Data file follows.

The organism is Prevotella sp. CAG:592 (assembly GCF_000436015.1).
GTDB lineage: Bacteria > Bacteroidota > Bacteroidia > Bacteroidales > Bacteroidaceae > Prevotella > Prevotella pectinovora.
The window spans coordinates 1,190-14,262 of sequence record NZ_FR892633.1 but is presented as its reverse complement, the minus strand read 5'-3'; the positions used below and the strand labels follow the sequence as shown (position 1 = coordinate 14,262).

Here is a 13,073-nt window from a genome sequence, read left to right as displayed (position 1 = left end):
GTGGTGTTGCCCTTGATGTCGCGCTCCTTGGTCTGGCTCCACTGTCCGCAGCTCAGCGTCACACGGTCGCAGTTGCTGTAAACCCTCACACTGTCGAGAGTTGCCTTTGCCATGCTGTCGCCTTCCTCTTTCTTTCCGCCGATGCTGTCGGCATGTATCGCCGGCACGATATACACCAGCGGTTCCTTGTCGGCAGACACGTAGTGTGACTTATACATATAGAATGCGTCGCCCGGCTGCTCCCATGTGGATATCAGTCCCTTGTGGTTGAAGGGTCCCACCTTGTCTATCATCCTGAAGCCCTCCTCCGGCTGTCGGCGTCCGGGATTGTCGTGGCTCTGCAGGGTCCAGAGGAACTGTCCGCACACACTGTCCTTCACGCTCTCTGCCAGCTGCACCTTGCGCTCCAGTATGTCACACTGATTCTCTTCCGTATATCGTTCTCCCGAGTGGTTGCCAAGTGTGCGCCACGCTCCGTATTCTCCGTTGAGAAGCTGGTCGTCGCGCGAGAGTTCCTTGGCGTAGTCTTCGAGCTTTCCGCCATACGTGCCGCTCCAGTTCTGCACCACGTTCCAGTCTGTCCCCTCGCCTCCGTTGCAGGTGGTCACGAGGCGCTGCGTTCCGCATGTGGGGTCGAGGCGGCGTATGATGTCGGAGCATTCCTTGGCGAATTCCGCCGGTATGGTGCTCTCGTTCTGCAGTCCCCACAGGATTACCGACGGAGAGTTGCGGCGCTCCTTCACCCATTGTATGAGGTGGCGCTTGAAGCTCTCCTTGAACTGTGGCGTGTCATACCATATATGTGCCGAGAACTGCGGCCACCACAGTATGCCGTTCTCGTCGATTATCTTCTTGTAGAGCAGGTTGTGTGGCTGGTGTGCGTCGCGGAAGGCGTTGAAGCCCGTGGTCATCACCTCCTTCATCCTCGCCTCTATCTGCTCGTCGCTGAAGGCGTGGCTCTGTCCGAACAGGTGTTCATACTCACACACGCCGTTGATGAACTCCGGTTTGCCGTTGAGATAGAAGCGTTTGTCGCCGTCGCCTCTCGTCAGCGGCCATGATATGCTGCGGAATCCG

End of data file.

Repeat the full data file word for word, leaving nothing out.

The organism is Prevotella sp. CAG:592 (assembly GCF_000436015.1).
GTDB lineage: Bacteria > Bacteroidota > Bacteroidia > Bacteroidales > Bacteroidaceae > Prevotella > Prevotella pectinovora.
The window spans coordinates 1,190-14,262 of sequence record NZ_FR892633.1 but is presented as its reverse complement, the minus strand read 5'-3'; the positions used below and the strand labels follow the sequence as shown (position 1 = coordinate 14,262).

Here is a 13,073-nt window from a genome sequence, read left to right as displayed (position 1 = left end):
GTGGTGTTGCCCTTGATGTCGCGCTCCTTGGTCTGGCTCCACTGTCCGCAGCTCAGCGTCACACGGTCGCAGTTGCTGTAAACCCTCACACTGTCGAGAGTTGCCTTTGCCATGCTGTCGCCTTCCTCTTTCTTTCCGCCGATGCTGTCGGCATGTATCGCCGGCACGATATACACCAGCGGTTCCTTGTCGGCAGACACGTAGTGTGACTTATACATATAGAATGCGTCGCCCGGCTGCTCCCATGTGGATATCAGTCCCTTGTGGTTGAAGGGTCCCACCTTGTCTATCATCCTGAAGCCCTCCTCCGGCTGTCGGCGTCCGGGATTGTCGTGGCTCTGCAGGGTCCAGAGGAACTGTCCGCACACACTGTCCTTCACGCTCTCTGCCAGCTGCACCTTGCGCTCCAGTATGTCACACTGATTCTCTTCCGTATATCGTTCTCCCGAGTGGTTGCCAAGTGTGCGCCACGCTCCGTATTCTCCGTTGAGAAGCTGGTCGTCGCGCGAGAGTTCCTTGGCGTAGTCTTCGAGCTTTCCGCCATACGTGCCGCTCCAGTTCTGCACCACGTTCCAGTCTGTCCCCTCGCCTCCGTTGCAGGTGGTCACGAGGCGCTGCGTTCCGCATGTGGGGTCGAGGCGGCGTATGATGTCGGAGCATTCCTTGGCGAATTCCGCCGGTATGGTGCTCTCGTTCTGCAGTCCCCACAGGATTACCGACGGAGAGTTGCGGCGCTCCTTCACCCATTGTATGAGGTGGCGCTTGAAGCTCTCCTTGAACTGTGGCGTGTCATACCATATATGTGCCGAGAACTGCGGCCACCACAGTATGCCGTTCTCGTCGATTATCTTCTTGTAGAGCAGGTTGTGTGGCTGGTGTGCGTCGCGGAAGGCGTTGAAGCCCGTGGTCATCACCTCCTTCATCCTCGCCTCTATCTGCTCGTCGCTGAAGGCGTGGCTCTGTCCGAACAGGTGTTCATACTCACACACGCCGTTGATGAACTCCGGTTTGCCGTTGAGATAGAAGCGTTTGTCGCCGTCGCCTCTCGTCAGCGGCCATGATATGCTGCGGAATCCG